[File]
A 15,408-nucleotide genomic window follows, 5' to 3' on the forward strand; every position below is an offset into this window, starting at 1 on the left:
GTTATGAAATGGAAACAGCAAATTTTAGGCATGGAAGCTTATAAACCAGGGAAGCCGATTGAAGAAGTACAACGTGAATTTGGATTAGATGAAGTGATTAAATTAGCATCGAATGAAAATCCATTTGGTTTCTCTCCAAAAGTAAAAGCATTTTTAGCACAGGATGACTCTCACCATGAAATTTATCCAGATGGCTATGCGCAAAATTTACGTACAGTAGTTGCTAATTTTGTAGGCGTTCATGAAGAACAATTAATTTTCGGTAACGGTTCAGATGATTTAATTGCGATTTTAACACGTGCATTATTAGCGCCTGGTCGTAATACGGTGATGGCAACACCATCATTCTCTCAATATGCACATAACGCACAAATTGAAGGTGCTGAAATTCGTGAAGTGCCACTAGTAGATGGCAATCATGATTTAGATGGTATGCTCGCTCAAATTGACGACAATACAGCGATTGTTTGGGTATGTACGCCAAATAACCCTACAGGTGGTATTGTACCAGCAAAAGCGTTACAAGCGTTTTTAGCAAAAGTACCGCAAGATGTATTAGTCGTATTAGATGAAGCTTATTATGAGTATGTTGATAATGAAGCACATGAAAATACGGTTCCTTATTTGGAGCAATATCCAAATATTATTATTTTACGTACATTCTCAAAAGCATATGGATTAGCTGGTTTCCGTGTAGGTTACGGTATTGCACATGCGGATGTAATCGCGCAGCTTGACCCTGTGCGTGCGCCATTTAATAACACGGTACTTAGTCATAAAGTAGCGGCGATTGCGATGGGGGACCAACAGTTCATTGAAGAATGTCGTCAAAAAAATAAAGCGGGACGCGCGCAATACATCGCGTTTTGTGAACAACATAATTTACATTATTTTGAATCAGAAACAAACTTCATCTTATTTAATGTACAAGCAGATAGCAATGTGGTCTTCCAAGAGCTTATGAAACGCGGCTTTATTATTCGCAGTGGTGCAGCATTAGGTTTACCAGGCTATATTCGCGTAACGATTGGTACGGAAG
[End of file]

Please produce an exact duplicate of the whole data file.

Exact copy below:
A 15,408-nucleotide genomic window follows, 5' to 3' on the forward strand; every position below is an offset into this window, starting at 1 on the left:
GTTATGAAATGGAAACAGCAAATTTTAGGCATGGAAGCTTATAAACCAGGGAAGCCGATTGAAGAAGTACAACGTGAATTTGGATTAGATGAAGTGATTAAATTAGCATCGAATGAAAATCCATTTGGTTTCTCTCCAAAAGTAAAAGCATTTTTAGCACAGGATGACTCTCACCATGAAATTTATCCAGATGGCTATGCGCAAAATTTACGTACAGTAGTTGCTAATTTTGTAGGCGTTCATGAAGAACAATTAATTTTCGGTAACGGTTCAGATGATTTAATTGCGATTTTAACACGTGCATTATTAGCGCCTGGTCGTAATACGGTGATGGCAACACCATCATTCTCTCAATATGCACATAACGCACAAATTGAAGGTGCTGAAATTCGTGAAGTGCCACTAGTAGATGGCAATCATGATTTAGATGGTATGCTCGCTCAAATTGACGACAATACAGCGATTGTTTGGGTATGTACGCCAAATAACCCTACAGGTGGTATTGTACCAGCAAAAGCGTTACAAGCGTTTTTAGCAAAAGTACCGCAAGATGTATTAGTCGTATTAGATGAAGCTTATTATGAGTATGTTGATAATGAAGCACATGAAAATACGGTTCCTTATTTGGAGCAATATCCAAATATTATTATTTTACGTACATTCTCAAAAGCATATGGATTAGCTGGTTTCCGTGTAGGTTACGGTATTGCACATGCGGATGTAATCGCGCAGCTTGACCCTGTGCGTGCGCCATTTAATAACACGGTACTTAGTCATAAAGTAGCGGCGATTGCGATGGGGGACCAACAGTTCATTGAAGAATGTCGTCAAAAAAATAAAGCGGGACGCGCGCAATACATCGCGTTTTGTGAACAACATAATTTACATTATTTTGAATCAGAAACAAACTTCATCTTATTTAATGTACAAGCAGATAGCAATGTGGTCTTCCAAGAGCTTATGAAACGCGGCTTTATTATTCGCAGTGGTGCAGCATTAGGTTTACCAGGCTATATTCGCGTAACGATTGGTACGGAAG